While I did not struggle as long as many women do to become pregnant, it did not happen without medical help. When I finally saw those two pink lines, however faint that second line was, I was overjoyed. I yearned to be a mother. I am not the gentle and nurturing type, but I am a fierce advocate and protector for those I love and those who cannot fight for themselves. It gives me purpose and joy to care for another human in this way. There was only one thing that chipped away at this joy during my pregnancy – the fear of postpartum depression.
I thought I was well prepared for the potential darkness. I read medical articles and personal anecdotes on PPD. I knew the statistics and understood my increased chances given my personal history of mental illness. Discussions took place with my doctor and husband about warning signs and when it would be time to talk about medication. Even my close family and friends were briefed. I was trying prevent myself from being able to suffer in silence. My own embarrassment was trivial compared to the love growing inside me. This beautiful life deserved to have people ready to shower her with love if I all I had to offer was apathy.
Immediately after delivery, I was consumed with love for this tiny human. I held her in the hospital and ugly cried as Hillary spoke to little girls of their value and power during her concession speech. I spoke these words over my daughter as an affirmation of her worth. The following weeks and months had their fair share of tears, but everything was within the normal range for the mother of a newborn. My fears were calmed. I felt victorious and my daughter had even made me gentler than I was before. This was the calm before the storm. Despite my extensive research, I didn’t know PPD could creep up months after birth. My return to work and my daughter’s four-month sleep regression made for the perfect storm. I began to drown and didn’t even know it.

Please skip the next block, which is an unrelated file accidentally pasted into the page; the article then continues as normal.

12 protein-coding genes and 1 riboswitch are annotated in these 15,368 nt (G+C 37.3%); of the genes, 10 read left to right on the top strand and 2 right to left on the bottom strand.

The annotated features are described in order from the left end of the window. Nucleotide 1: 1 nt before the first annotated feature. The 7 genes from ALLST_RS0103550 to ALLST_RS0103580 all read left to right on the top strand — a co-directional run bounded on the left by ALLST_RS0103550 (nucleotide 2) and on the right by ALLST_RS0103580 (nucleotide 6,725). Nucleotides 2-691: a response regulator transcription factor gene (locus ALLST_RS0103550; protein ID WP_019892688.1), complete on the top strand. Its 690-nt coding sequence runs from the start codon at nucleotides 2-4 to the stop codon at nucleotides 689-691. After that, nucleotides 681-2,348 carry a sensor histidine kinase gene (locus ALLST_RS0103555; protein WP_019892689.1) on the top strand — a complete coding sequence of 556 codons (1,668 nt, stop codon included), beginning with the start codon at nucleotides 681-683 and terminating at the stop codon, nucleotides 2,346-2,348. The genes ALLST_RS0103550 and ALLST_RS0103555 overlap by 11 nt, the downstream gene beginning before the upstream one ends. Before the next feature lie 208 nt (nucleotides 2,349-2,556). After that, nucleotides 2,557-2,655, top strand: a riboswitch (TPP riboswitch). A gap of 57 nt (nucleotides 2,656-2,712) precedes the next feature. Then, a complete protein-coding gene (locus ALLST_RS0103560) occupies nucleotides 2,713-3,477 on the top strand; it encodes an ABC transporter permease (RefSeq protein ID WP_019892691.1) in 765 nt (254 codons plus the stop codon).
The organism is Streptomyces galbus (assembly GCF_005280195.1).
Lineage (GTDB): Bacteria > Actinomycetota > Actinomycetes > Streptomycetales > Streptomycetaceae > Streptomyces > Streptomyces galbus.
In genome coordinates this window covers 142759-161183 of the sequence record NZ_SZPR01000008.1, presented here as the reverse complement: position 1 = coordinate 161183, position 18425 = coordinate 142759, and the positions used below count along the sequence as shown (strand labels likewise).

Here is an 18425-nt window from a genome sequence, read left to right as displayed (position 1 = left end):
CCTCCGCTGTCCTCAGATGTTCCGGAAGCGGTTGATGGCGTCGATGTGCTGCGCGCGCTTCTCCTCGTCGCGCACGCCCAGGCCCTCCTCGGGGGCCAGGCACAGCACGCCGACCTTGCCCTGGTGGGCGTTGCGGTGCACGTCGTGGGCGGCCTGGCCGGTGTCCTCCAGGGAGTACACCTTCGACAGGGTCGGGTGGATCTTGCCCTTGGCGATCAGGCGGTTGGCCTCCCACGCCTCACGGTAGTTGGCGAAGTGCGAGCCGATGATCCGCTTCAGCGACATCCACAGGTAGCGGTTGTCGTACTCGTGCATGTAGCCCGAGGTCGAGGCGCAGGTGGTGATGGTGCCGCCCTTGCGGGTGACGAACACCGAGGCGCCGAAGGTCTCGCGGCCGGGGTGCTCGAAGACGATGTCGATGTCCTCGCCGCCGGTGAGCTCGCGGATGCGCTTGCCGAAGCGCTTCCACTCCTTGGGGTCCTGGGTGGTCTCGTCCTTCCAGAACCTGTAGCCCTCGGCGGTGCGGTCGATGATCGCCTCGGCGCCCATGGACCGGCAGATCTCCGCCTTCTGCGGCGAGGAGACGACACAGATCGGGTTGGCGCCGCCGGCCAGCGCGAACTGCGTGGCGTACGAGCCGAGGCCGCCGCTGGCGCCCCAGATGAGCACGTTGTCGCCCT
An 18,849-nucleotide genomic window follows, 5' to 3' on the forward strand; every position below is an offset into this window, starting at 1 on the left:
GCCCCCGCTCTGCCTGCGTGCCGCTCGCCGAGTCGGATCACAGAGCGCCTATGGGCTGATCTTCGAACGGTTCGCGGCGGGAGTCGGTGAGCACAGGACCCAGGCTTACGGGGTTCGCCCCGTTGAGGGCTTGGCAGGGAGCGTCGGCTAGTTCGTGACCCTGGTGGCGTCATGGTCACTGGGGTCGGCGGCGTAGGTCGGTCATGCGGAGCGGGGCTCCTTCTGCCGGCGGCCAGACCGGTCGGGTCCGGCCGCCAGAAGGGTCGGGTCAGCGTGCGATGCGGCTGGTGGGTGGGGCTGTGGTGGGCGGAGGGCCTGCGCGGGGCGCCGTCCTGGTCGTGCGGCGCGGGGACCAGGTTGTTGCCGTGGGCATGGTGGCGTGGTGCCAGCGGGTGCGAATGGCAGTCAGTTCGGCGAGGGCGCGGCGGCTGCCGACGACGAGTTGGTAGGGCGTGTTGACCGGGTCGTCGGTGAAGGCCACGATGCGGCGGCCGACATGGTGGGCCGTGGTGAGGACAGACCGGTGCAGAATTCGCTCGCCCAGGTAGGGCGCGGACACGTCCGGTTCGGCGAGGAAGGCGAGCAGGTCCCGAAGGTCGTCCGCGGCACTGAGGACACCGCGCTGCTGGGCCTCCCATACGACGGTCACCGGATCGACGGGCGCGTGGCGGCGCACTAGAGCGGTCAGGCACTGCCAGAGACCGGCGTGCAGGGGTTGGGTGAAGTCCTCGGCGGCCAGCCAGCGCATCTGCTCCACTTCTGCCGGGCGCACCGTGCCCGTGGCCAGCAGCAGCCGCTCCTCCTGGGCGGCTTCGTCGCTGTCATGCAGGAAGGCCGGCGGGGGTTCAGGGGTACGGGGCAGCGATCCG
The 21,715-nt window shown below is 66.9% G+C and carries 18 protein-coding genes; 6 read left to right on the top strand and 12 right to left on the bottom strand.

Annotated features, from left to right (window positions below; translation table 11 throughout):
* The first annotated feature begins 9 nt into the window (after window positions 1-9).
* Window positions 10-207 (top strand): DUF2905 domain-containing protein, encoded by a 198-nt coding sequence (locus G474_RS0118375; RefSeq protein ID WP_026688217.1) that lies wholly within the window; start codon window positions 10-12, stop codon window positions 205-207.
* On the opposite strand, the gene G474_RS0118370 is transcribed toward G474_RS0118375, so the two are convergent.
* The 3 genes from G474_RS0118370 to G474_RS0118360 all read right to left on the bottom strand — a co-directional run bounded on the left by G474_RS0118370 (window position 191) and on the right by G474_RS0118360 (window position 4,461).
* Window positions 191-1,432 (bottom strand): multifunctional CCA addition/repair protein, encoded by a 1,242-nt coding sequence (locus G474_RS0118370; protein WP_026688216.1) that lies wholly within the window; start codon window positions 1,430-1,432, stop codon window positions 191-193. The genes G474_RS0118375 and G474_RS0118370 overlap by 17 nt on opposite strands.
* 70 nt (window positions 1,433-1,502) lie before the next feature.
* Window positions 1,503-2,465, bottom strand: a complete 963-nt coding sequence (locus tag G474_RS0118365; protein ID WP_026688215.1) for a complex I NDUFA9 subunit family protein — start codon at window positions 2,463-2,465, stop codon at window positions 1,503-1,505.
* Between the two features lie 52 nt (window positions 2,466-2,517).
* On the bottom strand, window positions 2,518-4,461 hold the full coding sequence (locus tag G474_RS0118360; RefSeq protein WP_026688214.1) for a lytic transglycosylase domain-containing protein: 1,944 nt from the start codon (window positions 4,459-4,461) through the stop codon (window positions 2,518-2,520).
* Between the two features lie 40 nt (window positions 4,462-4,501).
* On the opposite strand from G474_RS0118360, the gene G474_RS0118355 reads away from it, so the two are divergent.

My daughter DID NOT SLEEP. Though my husband stayed home with her while I was at work, she hated him after the sun set. I’d rock her back to sleep multiple times every night, my boob in her mouth, while singing ‘You are my sunshine’ over and over again. In the moment, I didn’t mind. I missed her so much after I went back to work. Midnight was our time together. While I cherished it, it drained me. Lack of sleep does not pair well with an already dark mind.
I would drive to work and think of driving into the LSU lakes. This thought was not followed by tears or a meltdown. It usually came as a line item in my mental to-do list for the day. My normal thought pattern while driving to work looked like this: ‘Balance tax revenues, review purchase orders, don’t drive off this bridge, and don’t forget to pump when you get to work.’ I realize now why my husband and sisters were always on edge around me. I scared them. I loved my baby girl. She was my sunshine, but when I wasn’t around her, I was oblivious to my own darkness.
That (un)blissful ignorance began to erode with my increasing anxiety. I didn’t feel or notice my depression until my level of anxiety became overwhelming. The smallest things caused me to fall into a full panic. My chest felt twisted. I couldn’t land on a single thought. I imagined others could see my panic and my coping mechanism was full-on apathy. I shut everything off because it was all too much. I was a bad friend, a bad sister, a bad wife, a bad daughter, but I don’t think I was ever a bad mom. She was my breath. I felt strong around her. Caring for her was the one thing I was always sure I was doing right. She motivated me to email my doctor.